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Earth Matters

Earth Matters: Help Birds, Bees, Butterflies

Earth Matters focuses on conservation, sustainability, recycling and healthy living. This weekly series is brought to you by Maria Luisa Boutique and Strawtown Studio.

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by Susan Hellauer

As usual, summer’s lease has been all too short, and it’s already just about time to stow the bathing suit and boogie board. The wildlife that shares our neighborhoods, meanwhile, is either getting ready to migrate south or hunker down for winter. Humans have done plenty to interfere with our fellow beings’ world, and a little positive payback is in order. Here are some things you can do to help the most vulnerable creatures prep for migration, or for winter survival right here.

A royal sendoff for migrating monarchs

The monarch butterfly population has been tumbling in recent decades, from habitat loss, pesticide use, our warming planet, and other human-induced causes. Some monarch watchers are reporting greater numbers this year than in the last several years, but others see a still-declining population here in the Northeast.

In a Wildlife, Fish & Marine Newsletter, the New York State Department of Environmental Conservation (DEC) shares tips on helping the last wave of monarchs survive their miraculous migratory journey:

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monarch butterfly

Monarch butterfly at Rockland Country Club. Photo: Matt Ceplo.

Monarch butterflies (Danaus plexippus) begin their annual fall migration in mid to late August. These butterflies are the great-great-grandchildren of the monarchs that migrated south last fall, overwintered in Mexico, and began one leg of the journey north.

You can help monarchs by providing food (nectar) and keeping certain areas protected:

  • Turn a portion of your lawn into a wildflower meadow—plant milkweed or other native wildflowers.
  • Delay mowing areas with milkweed until later in the fall.
  • Avoid using herbicides—they kill all life-stages of monarchs (egg, caterpillar, cocoon, and adult).

Don’t know when their migration peaks in your area? Check out this chart that breaks it down by latitude.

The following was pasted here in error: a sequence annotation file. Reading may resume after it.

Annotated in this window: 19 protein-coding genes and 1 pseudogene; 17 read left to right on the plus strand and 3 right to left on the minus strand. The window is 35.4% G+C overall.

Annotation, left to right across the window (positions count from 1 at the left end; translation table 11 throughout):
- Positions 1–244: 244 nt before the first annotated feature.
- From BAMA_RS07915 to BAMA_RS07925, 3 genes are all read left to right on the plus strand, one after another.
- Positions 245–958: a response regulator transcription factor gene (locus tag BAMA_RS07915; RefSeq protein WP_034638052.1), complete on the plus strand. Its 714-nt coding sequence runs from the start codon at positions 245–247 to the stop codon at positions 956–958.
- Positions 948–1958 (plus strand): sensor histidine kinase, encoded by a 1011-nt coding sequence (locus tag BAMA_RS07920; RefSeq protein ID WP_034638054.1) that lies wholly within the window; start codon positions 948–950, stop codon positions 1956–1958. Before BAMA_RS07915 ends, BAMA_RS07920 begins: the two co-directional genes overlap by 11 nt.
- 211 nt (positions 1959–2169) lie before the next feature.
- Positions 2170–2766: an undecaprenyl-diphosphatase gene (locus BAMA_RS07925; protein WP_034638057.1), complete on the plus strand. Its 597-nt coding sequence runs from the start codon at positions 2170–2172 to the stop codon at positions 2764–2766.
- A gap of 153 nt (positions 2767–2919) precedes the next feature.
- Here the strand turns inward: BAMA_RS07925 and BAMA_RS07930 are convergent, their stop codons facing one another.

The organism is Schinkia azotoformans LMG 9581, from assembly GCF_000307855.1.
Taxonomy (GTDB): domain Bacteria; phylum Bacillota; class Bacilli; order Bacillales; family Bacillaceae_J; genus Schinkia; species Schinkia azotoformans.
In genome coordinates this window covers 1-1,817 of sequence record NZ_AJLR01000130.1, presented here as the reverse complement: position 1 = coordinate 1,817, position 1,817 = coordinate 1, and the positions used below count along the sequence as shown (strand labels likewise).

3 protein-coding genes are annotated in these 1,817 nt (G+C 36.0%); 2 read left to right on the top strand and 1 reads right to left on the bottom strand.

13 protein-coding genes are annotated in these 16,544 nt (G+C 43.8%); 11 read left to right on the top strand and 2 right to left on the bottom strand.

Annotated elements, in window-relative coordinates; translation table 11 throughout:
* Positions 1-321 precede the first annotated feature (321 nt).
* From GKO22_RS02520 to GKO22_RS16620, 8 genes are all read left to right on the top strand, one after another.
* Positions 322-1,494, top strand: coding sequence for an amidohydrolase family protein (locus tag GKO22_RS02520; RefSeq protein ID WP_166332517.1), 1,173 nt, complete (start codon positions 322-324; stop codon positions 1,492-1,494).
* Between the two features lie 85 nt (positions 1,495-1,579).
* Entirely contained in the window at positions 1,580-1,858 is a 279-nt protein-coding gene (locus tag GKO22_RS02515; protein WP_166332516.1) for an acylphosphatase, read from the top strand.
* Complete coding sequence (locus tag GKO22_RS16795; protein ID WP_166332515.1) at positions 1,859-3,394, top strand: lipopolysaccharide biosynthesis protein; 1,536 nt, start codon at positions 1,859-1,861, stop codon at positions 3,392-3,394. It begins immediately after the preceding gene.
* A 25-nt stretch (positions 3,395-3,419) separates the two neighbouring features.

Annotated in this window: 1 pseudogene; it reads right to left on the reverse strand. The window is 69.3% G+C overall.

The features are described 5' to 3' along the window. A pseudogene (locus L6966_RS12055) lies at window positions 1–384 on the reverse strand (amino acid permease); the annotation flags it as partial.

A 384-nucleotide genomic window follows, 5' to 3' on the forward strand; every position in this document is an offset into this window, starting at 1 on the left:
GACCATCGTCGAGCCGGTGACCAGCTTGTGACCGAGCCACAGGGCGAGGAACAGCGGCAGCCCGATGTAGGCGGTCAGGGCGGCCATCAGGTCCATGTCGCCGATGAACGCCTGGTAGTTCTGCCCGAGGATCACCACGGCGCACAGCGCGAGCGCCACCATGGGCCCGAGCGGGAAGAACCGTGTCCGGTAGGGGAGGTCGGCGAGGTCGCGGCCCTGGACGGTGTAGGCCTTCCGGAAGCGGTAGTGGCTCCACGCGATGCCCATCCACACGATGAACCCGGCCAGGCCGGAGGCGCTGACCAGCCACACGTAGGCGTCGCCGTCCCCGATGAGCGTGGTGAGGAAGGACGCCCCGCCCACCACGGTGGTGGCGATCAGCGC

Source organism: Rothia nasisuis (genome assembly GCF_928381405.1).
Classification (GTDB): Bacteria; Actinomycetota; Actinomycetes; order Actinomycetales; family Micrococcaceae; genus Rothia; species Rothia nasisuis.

Stay-at-home birds and bees

Monarch butterflies might be the ultimate pollinator show-stoppers, but their less-flashy colleagues are just as important to the health of our local ecosystem. To find out how to help them winter over, Nyack organic gardener and citizen scientist Laura Pakaln gave us some advice:

If you have a garden, do not deadhead plants like zinnias, coneflowers, sunflowers and other plants producing seeds:  Many birds will eat these seeds. In fact, leave these seed bearing plants in your garden all winter to provide a source of food when other sources are not available during winter. You may already have seen this little guy darting in and out of gardens eating seeds.

Male American Goldfinch in spring. Photo: Breck22 [CC BY-SA 3.0]

Think about putting up a bird feeder (seeds and suet) as the weather turns colder and natural sources of food become scarce. Try to put it up in a sheltered area where hawks cannot prey on smaller birds. Here are some tips from the Audubon Society: 

  • Keep cats indoors so they will not prey on birds and smaller mammals.
  • Never feed waterfowl bread! They can develop angel wing syndrome, which can ultimately kill them.
  • But consider adding a source of water for birds.
  • Keep hummingbird feeders stocked through the early fall to provide helpful energy to migrating birds, but take your feeder down at the first sign of frost or when your feeder freezes for the first time. This will ensure that stray migrants like the rufous hummingbird don’t stay too long and cause concern.
  • Provide shelter for bees and other insect pollinators for the winter. Build a pollinator house, or purchase one. They are easy to make and will give pollinators a safe place to winter over in your yard so they will be there in the spring when you need them, and when they are hungry.
bumble bee habitat

Bumble bee habitat in a stand of milkweed and native grasses at Rockland Country Club. Photo: Susan Hellauer

Spring dreams

And when winter’s cold has you musing about your summer garden, consider devoting more space to native plants that bloom in stages from spring through fall. They help support our local pollinators, and a balanced, diverse, and healthy ecosystem.

Learn more:

monarch butterfly

Laura Pakaln tends monarch way station at the Nyack Community Garden. Photo: Susan Hellauer

Earth Matters is a weekly feature that focuses on conservation, sustainability, recycling and healthy living. Read Earth Matters every Wednesday on Nyack News And Views, or sign up for the Earth Matters mailing list.


Nyack Farmer's Market


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